Toward the end of the evening, Georgia had to go to the bathroom, leaving me in charge. One last party started up our sidewalk, but they looked kind of old to be trick-or-treating. They weren’t even in costume. I was trying to decide how to play it—static or scary—when I heard one of them say, “Let’s see how far we can throw the pumpkins!”

If it had been mine they’d reached for, I would have minded so much, but they grabbed Madison’s, and she was really proud of the way it had turned out. So I stood up, scattering candy, and yelled, “You leave that alone!”

They used words Mrs. Dr. T asked me to avoid, and didn’t move. Until I stomped toward them, that is. Then they took off as fast as they could, screaming like little kids.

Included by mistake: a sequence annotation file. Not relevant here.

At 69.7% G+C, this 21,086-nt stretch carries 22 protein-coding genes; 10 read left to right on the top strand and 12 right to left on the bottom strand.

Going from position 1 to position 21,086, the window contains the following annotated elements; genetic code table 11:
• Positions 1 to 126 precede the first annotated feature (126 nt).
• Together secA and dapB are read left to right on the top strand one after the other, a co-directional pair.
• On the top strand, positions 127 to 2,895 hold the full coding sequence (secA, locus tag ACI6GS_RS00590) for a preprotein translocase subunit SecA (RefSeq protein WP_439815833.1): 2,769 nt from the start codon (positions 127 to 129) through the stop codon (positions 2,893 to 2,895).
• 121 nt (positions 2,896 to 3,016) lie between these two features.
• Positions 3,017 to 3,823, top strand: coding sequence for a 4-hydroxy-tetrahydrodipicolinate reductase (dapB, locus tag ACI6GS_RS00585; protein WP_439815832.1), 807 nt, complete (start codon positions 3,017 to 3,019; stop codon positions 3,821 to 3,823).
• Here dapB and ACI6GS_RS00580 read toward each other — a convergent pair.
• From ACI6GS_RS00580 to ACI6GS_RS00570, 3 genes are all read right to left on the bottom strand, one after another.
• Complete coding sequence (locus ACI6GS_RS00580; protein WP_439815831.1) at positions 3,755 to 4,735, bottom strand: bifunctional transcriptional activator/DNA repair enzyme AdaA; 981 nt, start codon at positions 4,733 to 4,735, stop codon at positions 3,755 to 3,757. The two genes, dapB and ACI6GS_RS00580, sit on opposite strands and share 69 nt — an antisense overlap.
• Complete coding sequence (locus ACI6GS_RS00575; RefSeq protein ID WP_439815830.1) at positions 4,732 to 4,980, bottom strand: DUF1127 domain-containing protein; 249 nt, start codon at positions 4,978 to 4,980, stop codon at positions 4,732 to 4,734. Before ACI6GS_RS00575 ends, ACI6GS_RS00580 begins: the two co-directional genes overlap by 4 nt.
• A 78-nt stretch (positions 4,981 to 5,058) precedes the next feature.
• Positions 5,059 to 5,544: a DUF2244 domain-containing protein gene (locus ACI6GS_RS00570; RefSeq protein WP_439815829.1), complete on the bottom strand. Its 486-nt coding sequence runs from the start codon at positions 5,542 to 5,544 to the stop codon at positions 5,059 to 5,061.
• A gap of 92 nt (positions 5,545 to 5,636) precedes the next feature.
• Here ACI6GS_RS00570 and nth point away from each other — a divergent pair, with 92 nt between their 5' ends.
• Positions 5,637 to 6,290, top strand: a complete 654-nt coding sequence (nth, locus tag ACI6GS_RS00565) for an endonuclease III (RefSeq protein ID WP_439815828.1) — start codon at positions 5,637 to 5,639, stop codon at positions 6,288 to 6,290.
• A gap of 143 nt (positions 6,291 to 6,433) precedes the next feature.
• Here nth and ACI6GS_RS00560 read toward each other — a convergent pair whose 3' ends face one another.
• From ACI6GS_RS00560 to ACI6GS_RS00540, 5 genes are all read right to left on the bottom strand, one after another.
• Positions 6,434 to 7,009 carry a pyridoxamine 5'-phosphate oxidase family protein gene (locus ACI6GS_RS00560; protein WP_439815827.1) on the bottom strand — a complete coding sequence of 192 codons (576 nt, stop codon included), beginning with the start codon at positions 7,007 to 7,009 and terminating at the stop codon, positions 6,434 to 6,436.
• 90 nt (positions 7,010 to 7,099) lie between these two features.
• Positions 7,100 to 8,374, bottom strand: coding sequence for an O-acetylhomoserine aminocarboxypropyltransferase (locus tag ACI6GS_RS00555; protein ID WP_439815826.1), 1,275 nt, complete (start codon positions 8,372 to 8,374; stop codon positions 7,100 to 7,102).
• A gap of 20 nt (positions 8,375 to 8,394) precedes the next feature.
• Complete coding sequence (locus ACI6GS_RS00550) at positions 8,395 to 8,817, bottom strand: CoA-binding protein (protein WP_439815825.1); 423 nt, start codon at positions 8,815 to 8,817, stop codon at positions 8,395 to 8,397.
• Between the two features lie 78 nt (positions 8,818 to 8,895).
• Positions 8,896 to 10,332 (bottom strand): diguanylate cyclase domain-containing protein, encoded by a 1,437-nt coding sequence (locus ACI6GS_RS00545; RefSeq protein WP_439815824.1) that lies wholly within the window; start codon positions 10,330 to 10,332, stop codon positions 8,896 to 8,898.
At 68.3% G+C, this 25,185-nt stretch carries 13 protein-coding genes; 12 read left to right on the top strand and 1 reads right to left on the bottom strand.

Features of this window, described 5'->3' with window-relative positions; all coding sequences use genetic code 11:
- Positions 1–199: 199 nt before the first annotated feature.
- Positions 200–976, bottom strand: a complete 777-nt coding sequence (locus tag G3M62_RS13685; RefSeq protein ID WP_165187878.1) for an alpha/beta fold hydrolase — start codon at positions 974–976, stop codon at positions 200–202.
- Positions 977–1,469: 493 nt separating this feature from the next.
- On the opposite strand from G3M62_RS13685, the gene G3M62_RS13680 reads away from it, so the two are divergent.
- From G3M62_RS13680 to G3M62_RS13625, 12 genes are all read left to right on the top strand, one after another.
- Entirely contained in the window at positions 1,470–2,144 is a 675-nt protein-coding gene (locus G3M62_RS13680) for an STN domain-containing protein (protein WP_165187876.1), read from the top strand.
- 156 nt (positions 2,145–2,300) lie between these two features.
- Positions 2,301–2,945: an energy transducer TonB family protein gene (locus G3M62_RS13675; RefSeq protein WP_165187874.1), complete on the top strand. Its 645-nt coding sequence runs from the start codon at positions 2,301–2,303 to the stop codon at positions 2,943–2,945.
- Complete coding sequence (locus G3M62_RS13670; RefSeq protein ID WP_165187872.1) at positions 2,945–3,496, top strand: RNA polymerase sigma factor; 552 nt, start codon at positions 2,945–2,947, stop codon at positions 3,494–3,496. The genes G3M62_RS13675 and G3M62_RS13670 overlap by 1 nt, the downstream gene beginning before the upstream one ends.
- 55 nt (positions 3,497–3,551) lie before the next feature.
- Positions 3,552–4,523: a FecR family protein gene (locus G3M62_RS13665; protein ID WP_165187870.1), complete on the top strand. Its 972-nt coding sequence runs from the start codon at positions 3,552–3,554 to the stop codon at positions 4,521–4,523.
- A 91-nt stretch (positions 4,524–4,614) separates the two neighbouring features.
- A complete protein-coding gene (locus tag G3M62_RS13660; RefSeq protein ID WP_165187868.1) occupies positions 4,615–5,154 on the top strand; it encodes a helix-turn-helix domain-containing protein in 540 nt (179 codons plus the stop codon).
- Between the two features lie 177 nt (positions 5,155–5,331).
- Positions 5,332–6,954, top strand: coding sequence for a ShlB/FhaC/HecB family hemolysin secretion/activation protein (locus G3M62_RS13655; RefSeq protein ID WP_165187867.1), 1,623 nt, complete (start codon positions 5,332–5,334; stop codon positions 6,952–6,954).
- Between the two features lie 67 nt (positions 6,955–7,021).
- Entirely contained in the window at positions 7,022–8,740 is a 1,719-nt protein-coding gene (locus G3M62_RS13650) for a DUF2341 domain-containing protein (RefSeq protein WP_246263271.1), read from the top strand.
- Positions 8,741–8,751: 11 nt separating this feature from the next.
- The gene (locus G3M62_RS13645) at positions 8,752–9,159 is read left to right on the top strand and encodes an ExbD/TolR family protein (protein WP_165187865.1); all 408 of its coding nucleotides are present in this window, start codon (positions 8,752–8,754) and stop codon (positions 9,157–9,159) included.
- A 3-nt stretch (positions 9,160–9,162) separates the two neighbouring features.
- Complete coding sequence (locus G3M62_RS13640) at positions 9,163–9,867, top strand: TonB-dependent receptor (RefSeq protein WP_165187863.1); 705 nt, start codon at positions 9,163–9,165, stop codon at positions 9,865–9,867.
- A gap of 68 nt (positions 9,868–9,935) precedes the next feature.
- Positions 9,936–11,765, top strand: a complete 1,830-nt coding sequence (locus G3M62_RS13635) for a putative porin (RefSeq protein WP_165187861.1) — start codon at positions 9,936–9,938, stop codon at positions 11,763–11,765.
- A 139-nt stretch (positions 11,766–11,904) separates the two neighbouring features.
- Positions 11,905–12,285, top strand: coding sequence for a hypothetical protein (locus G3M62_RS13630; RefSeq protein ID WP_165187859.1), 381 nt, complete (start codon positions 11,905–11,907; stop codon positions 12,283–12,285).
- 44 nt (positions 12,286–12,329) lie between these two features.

“Yeah, you better run!” I called after them. “Nobody messes with the Thackery family, not on my watch!”

BEST. HALLOWEEN. EVER.

From my holiday to yours. . .Happy Thanksgiving!


GIVEAWAY: Leave a comment by 12 a.m. eastern on December 3 for your chance to win a print copy of THE SKELETON HAUNTS A HOUSE. (US entries only, please.) Good luck everyone!

About the author
Leigh Perry writes the Family Skeleton mysteries feature Sid the Skeleton. The Skeleton Haunts a House, the third, came out in October. As Toni L.P. Kelner, she’s the co-editor of paranormal fiction anthologies with Charlaine Harris; the author of eleven mystery novels; and an Agatha Award winner and multiple award nominee for short fiction. No matter what you call her, she lives north of Boston with two daughters, two guinea pigs, and one husband. Visit Leigh at leighperryauthor.com.

My Musing ~ The Skeleton Haunts a House by Leigh Perry

The Skeleton Haunts A HouseThe Skeleton Haunts a House by Leigh Perry is the third book in the”Family Skeleton” mystery series. Publisher: Berkley Prime Crime, October 2015

Sid the Skeleton bones up on clues to solve a Haunted House homicide in this mystery from the author of The Skeleton Takes a Bow. . .